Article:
will notice on standard reduction potential tables that the potential of FAD is often listed several times and depends on the enzyme. This is because the FAD is tightly bound to the enzyme so its tendency to acquire electrons depends on its environment, in much the same fashion as the pKa of an amino acid side chain (which reflects is tendency to release protons) is affected by the environment of the amino acid side chain in the protein. The standard reduction potential for flavin enzymes varies from -465 mV to + 149 mV. Compare this to the reduction potential of free FAD/FADH2, which in aqueous solution is -208 mV. The standard reduction potential of the flavin in D-amino acid oxidase, a flavoprotein, is about 0.0 V. Remember, the more positive the standard reduction potential, the more likely the reactant will be reduced and hence act as an oxidizing agent. Hence the FAD in D-amino acid oxidase is a better oxidizing agent than free FAD. The Kd for binding of FAD to the enzyme is 10-7M compared to the Kd for binding of FADH2, which is 10-14M. By gaining electrons, the flavin binds more tightly, which preferentially stabilizes the bound FADH2 compared to the bound FAD. This shifts the equilibrium of FAD <=> FADH2 to the right, making the bound FAD a stronger oxidizing agent.



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    Can the standard reduction potential of a redox active center in a protein be tuned by changing the environment of that center, much as the pKa of an acid side chain can by changing the polarity of the environment? The answer is yes. The active site of azurin, a cupredoxin, has a redox active copper ion coordinated by a Cys and two His residues in a trigonal planar fashion. Met 121 serves as a weak axial ligand. Marshall et al. have reported a feasible method to manipulate the redox potential (Eo) of this active site. The wild type azurin was mutated to alter the hydrophobicity and hydrogen bonding capabilities, while maintaining the overall architecture of the metal binding site. Ser 46 was selected for mutation since it occupied a position similar to Asn in another curedoxin that was involved in an important H bond binding two ligand binding loops. An N47S-mutation, which strengthened the hydrogen bond between the two ligand-containing loops increased Eo by ~130 mV while preserving metal binding site architecture as determined by UV-Vis spectroscopy. They also compared a M121Q mutant with wild-type M121 and with a M121L mutant. A plot of Eo vs log partition coefficient for transfer of the side chain from water to octanol was essentially linear with a positive slope, showing that the standard reduction potential depended on the hydrophobicity of the weakly coordinating ligand in the metal binding region. This behavior extended to double mutants (where one set of mutants involved M121). The investigators were able to tune the Eo over a 700 mv range! New Role for NAD.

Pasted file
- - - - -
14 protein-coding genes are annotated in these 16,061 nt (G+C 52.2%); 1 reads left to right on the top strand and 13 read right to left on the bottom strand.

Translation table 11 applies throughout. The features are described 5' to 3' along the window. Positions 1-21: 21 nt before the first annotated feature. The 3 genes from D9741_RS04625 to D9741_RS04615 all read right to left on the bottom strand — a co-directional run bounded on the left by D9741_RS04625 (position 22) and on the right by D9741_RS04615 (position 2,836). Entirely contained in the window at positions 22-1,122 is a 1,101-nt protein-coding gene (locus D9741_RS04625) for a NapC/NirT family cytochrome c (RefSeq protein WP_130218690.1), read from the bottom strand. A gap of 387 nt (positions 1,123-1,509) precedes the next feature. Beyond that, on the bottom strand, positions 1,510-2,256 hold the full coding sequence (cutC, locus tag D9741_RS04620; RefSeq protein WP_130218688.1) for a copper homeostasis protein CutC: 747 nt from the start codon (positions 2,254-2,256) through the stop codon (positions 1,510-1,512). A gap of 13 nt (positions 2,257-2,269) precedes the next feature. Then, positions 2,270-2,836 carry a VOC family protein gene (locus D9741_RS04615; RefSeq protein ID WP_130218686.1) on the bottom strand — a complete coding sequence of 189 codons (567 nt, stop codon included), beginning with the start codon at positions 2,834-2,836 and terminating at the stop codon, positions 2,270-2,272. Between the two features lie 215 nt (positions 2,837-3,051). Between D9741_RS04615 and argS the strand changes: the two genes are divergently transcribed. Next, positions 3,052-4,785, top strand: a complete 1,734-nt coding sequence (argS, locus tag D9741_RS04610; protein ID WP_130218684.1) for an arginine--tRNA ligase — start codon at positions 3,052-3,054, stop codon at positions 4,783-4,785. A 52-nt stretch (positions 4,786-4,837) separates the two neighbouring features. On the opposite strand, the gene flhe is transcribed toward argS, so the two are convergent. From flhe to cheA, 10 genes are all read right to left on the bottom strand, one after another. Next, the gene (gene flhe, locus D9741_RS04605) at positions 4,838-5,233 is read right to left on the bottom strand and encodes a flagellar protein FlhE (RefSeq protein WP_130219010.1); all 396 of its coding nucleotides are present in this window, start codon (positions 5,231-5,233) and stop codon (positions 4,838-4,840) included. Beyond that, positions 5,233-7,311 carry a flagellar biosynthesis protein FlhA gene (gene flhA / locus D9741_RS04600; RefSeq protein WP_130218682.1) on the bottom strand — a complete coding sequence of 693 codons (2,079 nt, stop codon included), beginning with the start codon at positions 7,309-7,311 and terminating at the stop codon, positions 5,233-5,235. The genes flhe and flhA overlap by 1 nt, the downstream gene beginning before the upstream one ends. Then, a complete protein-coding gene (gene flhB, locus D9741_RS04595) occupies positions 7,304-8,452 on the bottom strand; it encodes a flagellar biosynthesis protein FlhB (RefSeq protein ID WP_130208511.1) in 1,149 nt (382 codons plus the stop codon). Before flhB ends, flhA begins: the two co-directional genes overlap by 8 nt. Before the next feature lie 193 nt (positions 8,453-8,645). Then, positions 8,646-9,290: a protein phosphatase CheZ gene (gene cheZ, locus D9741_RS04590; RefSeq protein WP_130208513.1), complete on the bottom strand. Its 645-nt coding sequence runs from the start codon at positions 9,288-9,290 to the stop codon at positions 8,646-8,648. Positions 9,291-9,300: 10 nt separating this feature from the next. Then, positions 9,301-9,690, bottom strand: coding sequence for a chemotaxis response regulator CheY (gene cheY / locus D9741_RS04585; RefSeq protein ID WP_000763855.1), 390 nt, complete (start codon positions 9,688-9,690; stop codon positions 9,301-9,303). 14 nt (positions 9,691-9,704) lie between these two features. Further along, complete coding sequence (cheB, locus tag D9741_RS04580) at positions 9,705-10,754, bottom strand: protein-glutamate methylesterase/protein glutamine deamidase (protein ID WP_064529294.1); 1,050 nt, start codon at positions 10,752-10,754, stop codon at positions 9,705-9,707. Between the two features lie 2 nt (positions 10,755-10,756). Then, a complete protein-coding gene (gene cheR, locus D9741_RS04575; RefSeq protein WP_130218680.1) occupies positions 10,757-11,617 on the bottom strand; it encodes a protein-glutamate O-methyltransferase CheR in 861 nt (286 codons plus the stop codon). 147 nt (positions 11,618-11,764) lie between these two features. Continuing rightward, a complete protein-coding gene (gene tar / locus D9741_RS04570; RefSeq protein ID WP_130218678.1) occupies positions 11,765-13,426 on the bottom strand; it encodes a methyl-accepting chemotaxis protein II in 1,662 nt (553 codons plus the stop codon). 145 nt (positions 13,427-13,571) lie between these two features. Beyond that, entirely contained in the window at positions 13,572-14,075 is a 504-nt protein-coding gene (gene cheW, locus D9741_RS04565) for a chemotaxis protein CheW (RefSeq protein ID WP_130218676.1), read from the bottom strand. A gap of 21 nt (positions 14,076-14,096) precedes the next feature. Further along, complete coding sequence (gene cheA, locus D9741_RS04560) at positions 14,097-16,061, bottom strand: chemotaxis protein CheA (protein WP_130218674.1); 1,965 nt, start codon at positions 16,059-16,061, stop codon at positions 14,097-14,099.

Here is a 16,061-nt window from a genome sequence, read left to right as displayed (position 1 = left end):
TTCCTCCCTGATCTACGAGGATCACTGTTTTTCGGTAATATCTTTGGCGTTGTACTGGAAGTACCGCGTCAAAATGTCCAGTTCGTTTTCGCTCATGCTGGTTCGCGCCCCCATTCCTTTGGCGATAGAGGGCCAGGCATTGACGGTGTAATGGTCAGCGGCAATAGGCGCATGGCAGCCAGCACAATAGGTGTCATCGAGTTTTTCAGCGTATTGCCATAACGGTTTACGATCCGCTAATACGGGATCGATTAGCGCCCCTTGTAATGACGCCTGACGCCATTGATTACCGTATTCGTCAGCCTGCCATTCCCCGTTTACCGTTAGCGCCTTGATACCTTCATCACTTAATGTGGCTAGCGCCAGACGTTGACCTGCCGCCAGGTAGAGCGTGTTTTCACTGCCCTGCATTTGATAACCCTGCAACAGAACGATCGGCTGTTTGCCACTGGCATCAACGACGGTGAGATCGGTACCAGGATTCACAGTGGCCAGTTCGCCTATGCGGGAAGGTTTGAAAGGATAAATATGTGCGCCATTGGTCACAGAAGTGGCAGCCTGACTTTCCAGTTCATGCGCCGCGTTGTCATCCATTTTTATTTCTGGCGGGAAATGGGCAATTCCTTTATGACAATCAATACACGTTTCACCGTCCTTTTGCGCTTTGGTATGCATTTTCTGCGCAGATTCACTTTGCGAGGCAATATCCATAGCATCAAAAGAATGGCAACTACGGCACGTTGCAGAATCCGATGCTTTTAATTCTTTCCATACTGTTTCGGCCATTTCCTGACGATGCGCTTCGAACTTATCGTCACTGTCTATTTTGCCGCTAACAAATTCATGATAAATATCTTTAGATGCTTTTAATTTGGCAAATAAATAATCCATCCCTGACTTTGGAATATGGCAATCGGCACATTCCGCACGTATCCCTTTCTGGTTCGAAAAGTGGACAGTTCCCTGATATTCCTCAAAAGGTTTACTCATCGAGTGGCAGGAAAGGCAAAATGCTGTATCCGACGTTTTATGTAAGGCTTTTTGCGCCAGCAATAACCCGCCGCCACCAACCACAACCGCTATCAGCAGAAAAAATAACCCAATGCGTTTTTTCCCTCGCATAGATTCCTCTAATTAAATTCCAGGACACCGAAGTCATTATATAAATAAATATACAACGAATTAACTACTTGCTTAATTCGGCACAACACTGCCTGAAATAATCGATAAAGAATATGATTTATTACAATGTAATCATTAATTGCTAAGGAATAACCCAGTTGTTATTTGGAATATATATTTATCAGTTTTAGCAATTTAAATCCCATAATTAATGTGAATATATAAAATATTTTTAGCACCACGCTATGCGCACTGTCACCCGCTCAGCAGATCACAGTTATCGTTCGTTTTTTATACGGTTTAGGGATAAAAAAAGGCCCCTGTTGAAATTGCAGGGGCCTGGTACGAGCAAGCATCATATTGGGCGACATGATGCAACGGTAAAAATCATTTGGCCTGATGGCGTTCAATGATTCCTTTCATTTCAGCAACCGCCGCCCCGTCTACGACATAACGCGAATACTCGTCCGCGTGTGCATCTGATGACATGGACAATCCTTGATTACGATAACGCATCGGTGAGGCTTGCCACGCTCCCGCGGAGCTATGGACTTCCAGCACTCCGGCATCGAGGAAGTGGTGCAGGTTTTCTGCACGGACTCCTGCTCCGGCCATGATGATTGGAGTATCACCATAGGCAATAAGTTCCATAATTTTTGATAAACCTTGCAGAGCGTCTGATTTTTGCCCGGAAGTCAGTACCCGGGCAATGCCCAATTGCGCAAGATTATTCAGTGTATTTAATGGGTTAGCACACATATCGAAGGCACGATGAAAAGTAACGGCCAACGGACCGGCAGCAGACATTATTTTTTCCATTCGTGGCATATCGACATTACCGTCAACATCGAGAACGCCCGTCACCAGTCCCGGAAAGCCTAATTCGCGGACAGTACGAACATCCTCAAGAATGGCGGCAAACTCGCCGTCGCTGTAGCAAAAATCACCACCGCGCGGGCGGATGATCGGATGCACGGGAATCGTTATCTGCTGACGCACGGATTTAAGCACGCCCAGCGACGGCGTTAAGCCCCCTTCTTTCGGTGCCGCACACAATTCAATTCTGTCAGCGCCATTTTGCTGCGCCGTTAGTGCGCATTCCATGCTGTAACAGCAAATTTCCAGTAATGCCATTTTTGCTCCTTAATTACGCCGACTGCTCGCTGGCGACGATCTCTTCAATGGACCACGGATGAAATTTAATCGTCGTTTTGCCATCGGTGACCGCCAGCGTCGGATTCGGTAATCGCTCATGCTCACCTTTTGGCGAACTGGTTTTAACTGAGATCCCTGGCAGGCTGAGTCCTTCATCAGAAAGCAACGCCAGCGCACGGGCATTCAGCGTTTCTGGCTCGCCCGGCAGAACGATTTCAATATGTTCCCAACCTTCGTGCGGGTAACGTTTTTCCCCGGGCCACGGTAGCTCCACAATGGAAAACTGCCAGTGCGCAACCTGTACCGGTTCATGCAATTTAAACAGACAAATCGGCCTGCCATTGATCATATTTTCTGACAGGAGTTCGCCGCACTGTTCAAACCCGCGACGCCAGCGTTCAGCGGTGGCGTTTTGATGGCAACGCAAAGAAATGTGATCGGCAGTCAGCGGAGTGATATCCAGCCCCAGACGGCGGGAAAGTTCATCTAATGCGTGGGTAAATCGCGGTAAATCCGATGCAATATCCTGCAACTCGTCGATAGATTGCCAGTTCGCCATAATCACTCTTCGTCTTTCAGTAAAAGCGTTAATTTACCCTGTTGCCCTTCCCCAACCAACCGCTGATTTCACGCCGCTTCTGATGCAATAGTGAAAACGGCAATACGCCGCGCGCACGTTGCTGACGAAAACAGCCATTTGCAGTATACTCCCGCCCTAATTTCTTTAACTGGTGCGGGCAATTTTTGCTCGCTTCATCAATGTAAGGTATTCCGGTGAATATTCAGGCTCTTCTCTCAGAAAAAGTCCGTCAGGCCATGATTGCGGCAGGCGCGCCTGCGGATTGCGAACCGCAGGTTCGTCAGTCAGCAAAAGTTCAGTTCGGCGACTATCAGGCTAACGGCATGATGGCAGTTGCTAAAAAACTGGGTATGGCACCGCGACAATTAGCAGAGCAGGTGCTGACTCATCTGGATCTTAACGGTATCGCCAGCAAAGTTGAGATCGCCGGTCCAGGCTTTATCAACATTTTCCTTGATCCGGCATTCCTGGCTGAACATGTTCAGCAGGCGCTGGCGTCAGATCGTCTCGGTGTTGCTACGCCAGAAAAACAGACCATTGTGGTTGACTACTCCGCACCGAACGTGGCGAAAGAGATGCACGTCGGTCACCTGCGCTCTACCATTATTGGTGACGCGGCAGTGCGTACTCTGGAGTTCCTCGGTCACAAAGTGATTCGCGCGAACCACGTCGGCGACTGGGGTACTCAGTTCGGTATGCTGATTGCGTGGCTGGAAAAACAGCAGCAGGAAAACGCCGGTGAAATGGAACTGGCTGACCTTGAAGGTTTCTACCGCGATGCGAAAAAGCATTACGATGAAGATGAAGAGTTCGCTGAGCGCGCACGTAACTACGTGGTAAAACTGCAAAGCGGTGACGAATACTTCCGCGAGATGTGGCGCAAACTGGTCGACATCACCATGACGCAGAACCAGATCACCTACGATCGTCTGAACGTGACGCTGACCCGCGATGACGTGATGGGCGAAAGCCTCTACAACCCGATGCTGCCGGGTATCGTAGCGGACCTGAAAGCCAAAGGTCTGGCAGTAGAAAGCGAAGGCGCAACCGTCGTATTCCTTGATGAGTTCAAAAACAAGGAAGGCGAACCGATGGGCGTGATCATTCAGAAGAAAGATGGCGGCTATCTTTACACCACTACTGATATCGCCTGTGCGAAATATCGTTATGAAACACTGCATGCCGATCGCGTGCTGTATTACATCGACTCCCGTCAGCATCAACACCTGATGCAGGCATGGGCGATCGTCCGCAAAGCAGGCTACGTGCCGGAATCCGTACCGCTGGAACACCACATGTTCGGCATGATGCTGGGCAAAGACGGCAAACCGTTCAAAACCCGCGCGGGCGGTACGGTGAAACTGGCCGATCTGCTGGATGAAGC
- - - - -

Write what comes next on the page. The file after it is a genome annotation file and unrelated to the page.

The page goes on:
This page titled 10.8: Dehydrogenases is shared under a CC BY-NC-SA 4.0 license and was authored, remixed, and/or curated by Henry Jakubowski.